Colorectal Cancer Association of Canada - CCAC
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04/23/03

Survivor leads cancer fight

When Barry Stein was diagnosed with late-stage colorectal cancer, he was told he’d be lucky if he had five years to live. Even that depended on whether doctors could remove the tumour that had developed in his liver.

That was 1995 and Stein was 41. Eight years and nine surgeries later, the Montreal lawyer is still going strong.

Now president of the Colorectal Cancer Association of Canada (CCAC), he’s gone after his cancer with a vengeance, fighting it every step of the way.

"It seems to be one of the few cancers you can chase," he said. "It went to my liver, I cut it out. It went to my lungs, I cut it out. I need a few more years to prove my theory, but we’ll see."

Stein says there are no rules any more when it comes to colorectal cancer. A multidisciplinary approach using combinations of surgery, chemotherapy, vaccines and new targets — including nutrition — is finding fresh means of preventing and treating the disease.

"There’s certainly no one thing right now that gives it a knockout punch, (but) all these things combined buy time," Stein said. "The more time you have, the more hope you have because new things are being developed."

If it means more time, he’s willing to try it. And so far, he said, none of it has affected his quality of life for too long. The longest he’s been out of commission is three weeks.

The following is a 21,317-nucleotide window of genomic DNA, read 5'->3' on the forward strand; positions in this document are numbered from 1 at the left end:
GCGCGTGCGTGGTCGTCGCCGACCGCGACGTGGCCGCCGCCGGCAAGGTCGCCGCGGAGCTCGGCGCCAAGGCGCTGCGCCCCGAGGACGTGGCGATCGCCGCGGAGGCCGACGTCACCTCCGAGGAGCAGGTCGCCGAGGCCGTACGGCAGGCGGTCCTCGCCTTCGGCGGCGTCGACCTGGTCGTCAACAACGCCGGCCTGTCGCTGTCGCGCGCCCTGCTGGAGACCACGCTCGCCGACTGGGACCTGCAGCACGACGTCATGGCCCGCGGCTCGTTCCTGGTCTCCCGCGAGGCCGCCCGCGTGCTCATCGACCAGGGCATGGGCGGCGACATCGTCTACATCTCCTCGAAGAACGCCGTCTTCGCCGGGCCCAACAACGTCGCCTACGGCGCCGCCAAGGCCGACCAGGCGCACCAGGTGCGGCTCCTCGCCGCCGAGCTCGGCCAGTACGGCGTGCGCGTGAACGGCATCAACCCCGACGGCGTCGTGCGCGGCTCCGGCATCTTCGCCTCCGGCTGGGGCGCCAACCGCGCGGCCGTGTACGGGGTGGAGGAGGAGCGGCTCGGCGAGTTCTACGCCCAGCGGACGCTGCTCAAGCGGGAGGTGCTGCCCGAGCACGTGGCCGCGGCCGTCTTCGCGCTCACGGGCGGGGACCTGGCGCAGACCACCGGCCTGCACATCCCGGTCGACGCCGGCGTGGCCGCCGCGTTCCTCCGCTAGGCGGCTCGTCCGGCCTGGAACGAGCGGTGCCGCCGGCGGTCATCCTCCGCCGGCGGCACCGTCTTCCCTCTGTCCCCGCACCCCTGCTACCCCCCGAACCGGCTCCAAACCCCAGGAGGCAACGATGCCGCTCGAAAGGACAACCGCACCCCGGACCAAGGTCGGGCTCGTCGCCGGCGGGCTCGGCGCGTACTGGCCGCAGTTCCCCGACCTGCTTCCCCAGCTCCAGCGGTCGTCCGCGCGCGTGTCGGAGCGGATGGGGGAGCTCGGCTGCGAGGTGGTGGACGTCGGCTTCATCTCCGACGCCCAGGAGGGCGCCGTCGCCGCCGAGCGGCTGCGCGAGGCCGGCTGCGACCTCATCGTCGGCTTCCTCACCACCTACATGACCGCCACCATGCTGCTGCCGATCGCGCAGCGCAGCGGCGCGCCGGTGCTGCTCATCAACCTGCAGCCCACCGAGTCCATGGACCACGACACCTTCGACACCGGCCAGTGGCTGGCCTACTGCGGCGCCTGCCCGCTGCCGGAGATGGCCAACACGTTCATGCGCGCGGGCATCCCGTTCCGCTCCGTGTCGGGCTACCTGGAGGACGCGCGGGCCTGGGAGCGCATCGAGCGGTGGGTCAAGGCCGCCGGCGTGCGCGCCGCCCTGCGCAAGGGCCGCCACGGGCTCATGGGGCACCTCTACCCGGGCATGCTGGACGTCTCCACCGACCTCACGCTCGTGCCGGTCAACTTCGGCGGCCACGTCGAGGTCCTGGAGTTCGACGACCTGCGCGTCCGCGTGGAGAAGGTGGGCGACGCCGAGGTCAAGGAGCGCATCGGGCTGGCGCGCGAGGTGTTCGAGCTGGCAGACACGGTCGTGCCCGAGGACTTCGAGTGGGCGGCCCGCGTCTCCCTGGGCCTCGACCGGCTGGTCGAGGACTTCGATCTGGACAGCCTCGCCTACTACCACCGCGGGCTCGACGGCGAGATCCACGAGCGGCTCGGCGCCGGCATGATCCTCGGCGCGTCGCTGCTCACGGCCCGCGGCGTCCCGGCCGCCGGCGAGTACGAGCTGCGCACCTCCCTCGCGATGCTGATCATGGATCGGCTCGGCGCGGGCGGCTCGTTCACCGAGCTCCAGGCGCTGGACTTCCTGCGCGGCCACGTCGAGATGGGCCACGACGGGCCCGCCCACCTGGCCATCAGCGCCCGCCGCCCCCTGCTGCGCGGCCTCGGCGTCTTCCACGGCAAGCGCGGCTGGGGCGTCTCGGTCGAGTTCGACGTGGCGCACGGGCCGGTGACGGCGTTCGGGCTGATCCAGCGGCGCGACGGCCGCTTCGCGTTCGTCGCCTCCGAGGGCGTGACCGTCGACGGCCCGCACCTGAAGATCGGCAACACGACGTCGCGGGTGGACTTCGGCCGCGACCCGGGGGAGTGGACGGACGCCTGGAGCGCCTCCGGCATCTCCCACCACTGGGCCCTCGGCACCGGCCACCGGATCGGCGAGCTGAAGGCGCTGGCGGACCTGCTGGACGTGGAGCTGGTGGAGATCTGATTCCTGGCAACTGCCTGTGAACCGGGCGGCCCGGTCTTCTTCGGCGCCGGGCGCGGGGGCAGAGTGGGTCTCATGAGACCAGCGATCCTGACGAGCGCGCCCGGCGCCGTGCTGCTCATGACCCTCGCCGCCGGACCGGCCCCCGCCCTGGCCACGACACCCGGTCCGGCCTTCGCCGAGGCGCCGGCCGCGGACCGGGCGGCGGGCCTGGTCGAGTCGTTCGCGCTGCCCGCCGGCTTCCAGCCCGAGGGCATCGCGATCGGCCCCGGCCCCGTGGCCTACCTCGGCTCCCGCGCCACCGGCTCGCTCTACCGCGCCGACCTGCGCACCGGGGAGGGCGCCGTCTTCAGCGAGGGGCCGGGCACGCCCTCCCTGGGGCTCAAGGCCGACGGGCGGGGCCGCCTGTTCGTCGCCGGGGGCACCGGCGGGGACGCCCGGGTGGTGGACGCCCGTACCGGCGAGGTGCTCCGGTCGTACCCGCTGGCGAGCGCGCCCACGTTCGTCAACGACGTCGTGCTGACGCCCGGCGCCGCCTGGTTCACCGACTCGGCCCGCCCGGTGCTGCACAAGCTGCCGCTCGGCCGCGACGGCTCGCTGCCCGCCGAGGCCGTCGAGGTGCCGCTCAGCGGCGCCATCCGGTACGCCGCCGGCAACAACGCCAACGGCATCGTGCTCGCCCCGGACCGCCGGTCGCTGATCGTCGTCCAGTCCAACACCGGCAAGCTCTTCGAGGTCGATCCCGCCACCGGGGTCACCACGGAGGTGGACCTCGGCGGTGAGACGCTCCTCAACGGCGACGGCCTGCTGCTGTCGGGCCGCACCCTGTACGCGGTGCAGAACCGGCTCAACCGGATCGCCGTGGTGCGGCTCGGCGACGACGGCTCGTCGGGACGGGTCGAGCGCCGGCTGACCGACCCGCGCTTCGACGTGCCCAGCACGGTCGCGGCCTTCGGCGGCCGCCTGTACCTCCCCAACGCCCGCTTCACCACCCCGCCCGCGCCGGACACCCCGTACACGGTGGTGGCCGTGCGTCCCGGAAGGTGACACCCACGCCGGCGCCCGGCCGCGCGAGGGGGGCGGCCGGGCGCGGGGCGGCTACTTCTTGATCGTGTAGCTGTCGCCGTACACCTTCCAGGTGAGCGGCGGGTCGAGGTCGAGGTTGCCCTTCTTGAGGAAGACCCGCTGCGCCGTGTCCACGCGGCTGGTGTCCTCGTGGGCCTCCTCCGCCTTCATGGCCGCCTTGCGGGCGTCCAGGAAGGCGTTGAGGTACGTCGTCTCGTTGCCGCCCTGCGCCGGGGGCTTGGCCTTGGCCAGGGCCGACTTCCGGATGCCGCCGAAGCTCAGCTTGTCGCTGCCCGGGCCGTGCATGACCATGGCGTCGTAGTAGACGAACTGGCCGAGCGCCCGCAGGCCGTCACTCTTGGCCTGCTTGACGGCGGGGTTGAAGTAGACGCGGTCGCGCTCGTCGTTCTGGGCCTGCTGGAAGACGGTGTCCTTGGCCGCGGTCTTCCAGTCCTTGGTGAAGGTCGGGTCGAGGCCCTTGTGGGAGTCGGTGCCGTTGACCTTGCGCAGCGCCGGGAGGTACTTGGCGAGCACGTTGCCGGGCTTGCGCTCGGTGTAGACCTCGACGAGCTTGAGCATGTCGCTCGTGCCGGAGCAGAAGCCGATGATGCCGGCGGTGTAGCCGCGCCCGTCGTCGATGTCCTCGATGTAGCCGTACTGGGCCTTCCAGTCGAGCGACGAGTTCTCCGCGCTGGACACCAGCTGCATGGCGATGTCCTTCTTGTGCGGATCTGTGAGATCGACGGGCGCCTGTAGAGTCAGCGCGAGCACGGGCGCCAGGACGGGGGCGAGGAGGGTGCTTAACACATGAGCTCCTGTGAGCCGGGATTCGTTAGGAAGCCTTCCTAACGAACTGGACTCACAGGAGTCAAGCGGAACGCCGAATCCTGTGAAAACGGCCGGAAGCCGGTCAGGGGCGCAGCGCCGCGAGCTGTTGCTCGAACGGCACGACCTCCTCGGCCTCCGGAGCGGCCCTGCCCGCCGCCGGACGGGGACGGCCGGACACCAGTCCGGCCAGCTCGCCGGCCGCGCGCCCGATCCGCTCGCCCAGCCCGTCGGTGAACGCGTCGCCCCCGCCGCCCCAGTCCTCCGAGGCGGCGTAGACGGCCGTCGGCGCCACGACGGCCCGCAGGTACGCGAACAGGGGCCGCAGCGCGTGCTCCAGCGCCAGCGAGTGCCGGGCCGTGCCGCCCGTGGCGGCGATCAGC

The past few years have been exciting for treatment, Stein said.

When he was diagnosed, there was one drug option and it had been used for 40 years.

"Now we have a buffet of things to choose from."

The second leading cause of cancer death in men and women, colorectal cancer kills 6,600 Canadians every year and sees another 17,600 diagnosed.

he disease, however, is 90% preventable and the key to prevention is screening, Stein says.

And although many may be hesitant to be screened because of the point of entry, Stein said it’s really a simple matter of life and death.

"It’s really that significant,"he said.

That’s one of many messages conveyed last night at a forum for survivors, patients and the public at the Westin hotel.

"New Frontiers" was a chance for people to have their questions answered by a panel of cancer specialists, nutritional experts and researchers.


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